But the shorter the duration of the boxing training program the less improvement the boxer will be able to make. Developing boxing skills and increasing general fitness requires considerable time and consistent commitment. Using a boxing training regimen can certainly improve those essential aspects of development.

Key characteristics of a boxing training regime

  1. Organised over a specific duration – between four to 12-weeks.

  2. Comprised of workouts and boxing training sessions fixed to specific days.

  3. Feature a range of training methods.

  4. Include a means of tracking progress and fitness development.

Equipment needed to start boxing

Surprisingly, you don’t need a lot of equipment to start a boxing training regime. Engaging in the four-week plan below requires little more than a skipping rope and some basic resistance equipment. But then, because all of the workouts are completely customisable, you can easily alter them to suit your training facility – even if that’s your bedroom or your back garden.

In saying that, if you want to take the regimen more seriously, perhaps you are preparing for a contest, then you will need a skipping rope, a durable pair of boxing gloves, and a heavy boxing bag.

These essential items of boxing equipment will enable you to develop your skills while also building punching power and stamina.

How to start a boxing program

Before implementing a boxing training program, the first thing you should do is assess your current commitments. This is a crucial step that must be taken before you advance any further. Why?

If you are currently juggling lots of commitments and have little time to spare, you will likely struggle to accommodate a boxing training regimen. By assessing your lifestyle you’ll be able to determine whether a boxing training regimen will be the final commitment that broke the camel’s back.

But arriving at this conclusion does not mean you cannot start a boxing training regime. It merely means that you will have to adapt the regimen to suit your lifestyle. The boxing training regimen below is fully customisable and it can easily be modified to accommodate even the most hectic of lifestyles.

Once you’ve taken the first step and have made space for a boxing training regime, you now need to decide on which days of the week you can dedicate to boxing training. Ideally, a minimum of three days should be allocated to boxing training. Remember, each boxing workout need only last an hour.

When you have taken these two important and decisive steps, you are ready to start the regimen.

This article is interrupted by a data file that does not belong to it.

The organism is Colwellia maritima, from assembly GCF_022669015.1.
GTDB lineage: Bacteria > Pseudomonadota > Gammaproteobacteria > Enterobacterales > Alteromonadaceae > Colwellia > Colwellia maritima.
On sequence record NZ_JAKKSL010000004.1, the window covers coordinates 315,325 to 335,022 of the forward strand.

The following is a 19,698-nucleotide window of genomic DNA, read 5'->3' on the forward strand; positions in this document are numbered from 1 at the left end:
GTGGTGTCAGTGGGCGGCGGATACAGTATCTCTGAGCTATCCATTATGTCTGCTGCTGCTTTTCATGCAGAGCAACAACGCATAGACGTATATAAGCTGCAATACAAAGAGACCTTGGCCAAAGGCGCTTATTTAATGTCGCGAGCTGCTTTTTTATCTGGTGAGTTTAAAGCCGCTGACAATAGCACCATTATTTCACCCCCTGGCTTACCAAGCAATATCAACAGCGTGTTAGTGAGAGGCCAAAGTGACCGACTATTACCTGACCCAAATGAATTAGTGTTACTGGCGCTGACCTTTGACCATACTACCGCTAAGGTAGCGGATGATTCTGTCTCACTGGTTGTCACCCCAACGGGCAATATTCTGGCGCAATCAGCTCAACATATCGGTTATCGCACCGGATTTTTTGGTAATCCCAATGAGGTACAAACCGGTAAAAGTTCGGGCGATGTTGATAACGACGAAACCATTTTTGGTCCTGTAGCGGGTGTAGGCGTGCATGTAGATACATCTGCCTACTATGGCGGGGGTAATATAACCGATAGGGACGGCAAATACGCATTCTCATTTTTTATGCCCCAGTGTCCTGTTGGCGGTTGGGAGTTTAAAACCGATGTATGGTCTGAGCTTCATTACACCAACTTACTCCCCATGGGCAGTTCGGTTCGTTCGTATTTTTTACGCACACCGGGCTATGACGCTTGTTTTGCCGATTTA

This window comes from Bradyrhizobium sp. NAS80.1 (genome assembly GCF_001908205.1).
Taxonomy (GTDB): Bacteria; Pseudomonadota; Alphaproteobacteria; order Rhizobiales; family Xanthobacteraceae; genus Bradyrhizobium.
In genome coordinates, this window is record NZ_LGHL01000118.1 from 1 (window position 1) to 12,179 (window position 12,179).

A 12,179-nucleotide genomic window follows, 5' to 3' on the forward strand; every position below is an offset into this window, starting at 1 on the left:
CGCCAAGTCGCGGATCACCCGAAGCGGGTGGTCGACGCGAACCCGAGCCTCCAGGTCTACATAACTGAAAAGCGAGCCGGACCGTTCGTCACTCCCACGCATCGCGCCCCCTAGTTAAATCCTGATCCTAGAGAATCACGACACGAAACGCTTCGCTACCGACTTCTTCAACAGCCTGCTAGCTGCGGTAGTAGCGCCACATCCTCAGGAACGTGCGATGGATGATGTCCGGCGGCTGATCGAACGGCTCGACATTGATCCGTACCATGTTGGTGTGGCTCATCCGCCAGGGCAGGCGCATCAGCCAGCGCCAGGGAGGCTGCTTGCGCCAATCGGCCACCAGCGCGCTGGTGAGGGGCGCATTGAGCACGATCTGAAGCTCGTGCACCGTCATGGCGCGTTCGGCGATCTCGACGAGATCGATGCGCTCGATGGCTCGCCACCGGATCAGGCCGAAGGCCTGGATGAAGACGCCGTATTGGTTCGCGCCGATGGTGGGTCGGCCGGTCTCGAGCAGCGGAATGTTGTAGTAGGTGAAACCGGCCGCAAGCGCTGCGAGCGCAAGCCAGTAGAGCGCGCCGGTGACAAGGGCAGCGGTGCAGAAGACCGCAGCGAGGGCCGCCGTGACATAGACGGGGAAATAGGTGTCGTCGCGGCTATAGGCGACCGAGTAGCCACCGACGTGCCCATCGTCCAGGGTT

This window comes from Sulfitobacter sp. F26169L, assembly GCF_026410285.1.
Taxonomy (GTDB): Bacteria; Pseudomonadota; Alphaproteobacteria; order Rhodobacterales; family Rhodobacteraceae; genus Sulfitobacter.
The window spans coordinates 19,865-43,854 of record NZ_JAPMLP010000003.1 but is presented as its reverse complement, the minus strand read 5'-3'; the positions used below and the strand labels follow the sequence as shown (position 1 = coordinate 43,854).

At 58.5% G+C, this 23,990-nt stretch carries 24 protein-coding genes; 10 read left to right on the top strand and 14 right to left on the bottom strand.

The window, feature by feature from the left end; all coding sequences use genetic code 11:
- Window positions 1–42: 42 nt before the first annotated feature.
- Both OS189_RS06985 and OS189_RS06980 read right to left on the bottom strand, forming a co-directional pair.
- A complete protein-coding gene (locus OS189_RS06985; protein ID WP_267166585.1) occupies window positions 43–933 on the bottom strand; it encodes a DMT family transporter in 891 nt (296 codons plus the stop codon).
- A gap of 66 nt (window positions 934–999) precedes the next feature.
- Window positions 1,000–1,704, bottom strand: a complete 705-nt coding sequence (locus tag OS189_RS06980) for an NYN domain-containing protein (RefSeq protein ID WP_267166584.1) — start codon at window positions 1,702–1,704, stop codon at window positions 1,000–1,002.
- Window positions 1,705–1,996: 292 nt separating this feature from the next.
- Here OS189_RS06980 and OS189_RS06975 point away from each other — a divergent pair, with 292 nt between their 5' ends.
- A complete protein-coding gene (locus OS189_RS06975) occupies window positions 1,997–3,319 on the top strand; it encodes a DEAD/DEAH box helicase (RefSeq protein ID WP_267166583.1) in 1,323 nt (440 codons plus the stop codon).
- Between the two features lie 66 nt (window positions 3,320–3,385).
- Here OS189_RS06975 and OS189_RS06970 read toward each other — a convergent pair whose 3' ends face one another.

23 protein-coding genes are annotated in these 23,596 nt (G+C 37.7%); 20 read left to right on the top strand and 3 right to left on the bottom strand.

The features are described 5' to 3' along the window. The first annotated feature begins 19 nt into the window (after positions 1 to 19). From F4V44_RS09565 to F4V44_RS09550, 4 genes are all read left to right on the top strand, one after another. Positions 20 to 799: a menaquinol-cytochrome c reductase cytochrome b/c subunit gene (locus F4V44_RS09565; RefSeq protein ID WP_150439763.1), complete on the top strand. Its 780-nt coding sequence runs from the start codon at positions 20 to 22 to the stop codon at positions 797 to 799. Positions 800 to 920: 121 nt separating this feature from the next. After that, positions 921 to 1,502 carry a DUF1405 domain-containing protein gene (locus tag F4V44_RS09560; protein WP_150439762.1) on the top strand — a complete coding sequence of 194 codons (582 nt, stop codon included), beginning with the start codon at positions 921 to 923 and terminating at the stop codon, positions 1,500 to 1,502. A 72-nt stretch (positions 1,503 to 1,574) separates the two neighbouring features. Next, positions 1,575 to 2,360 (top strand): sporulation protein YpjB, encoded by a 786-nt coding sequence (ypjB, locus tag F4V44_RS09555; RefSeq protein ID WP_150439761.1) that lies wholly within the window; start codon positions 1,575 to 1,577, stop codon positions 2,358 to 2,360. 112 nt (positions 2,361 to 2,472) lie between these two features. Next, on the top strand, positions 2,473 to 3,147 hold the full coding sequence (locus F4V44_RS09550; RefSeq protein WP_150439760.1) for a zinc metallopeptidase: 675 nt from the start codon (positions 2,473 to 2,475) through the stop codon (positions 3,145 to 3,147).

4 Week Boxing Training Regimen

The following four-week boxing training regimen has been designed to provide you with a generic framework. Its simplicity of design makes the regimen more accessible to a wider audience. As previously stated, it is fully customisable and can be amended to accommodate any level of ability.

Furthermore, the workouts that feature throughout the boxing training program can also be adapted to suit your level of fitness and exercise preference.

Moreover, the regimen can be used by those who just want a training program to follow for general fitness purposes. Remember, you do not need to be or aspire to be a boxer to implement the regimen. It can be used for the purpose of improving training participation and developing whole-body fitness.

4-Week Boxing Training Regimen
Download PDF • 531KB

Boxing training FAQ

Below we’ve answered four frequently asked boxing training questions. The questions are concerned with the benefits of boxing and what fitness gains can be made from boxing training.

If you have a boxing training-related question that doesn’t feature in the following FAQ, post it in the comments box and we’ll get back to you with an answer.

Alternatively, send your question to

How much boxing training per week?

How much boxing training per week you do is dictated by your level of ability and goals. For example, beginners typically train for fewer sessions per week than advanced boxers. This is because beginners haven’t yet developed the fitness required to meet the demands of arduous boxing training.

Boxers who are maintaining their fitness levels and polishing their skills might only train two to three timers per week. Whereas boxers preparing for a competition may train multiple times a day five to six days per week.

Related: 4 Tips to Improve Your Punch Bag Workouts

Why is boxing training good for you?

Boxing training is good for you because it combines multiple components of fitness. If you take up boxing training you will increase your aerobic fitness and muscle endurance, while also learning a valuable skill.

In addition, because boxing training is physically demanding, it promotes weight loss. A boxing training regimen can help you lose weight and improve muscle definition.

Furthermore, boxing is a great stressbuster. If you’ve had a frustrating day at work, or you’re struggling through a stressful time, boxing can offer relief. Few other activities dispel stress like an intense boxing session.

Can you train boxing on your own?

Yes, absolutely. I only ever train boxing on my own. While club training has its benefits, such as being coached and sparring with other boxers, you can still enjoy a rewarding training session on your own.

To help you get the most out of your boxing training we’ve created loads of helpful resources. For example, to improve training consistency, you can use the 4-Week Boxing Training Program above.

For boxing workouts and training ideas, see our dedicated Boxing Page. And to learn how to use a punchbag effectively, watch this tutorial.

Related: Try this Boxing Conditioning Workout

Will boxing training make me fit?

Our article The 10 Benefits of Boxing Training will answer this question.


This article on boxing training regimen concludes with the author bio. In this text box it says: As we are very interested in user experience here at Hungry4Fitness, we would be very grateful if you could take a few seconds out of your day to leave a comment. Thanks in advance! Blog Author: Adam Priest, former Royal Marines Commando, is a personal trainer, lecturer, boxing and Thai boxing enthusiast.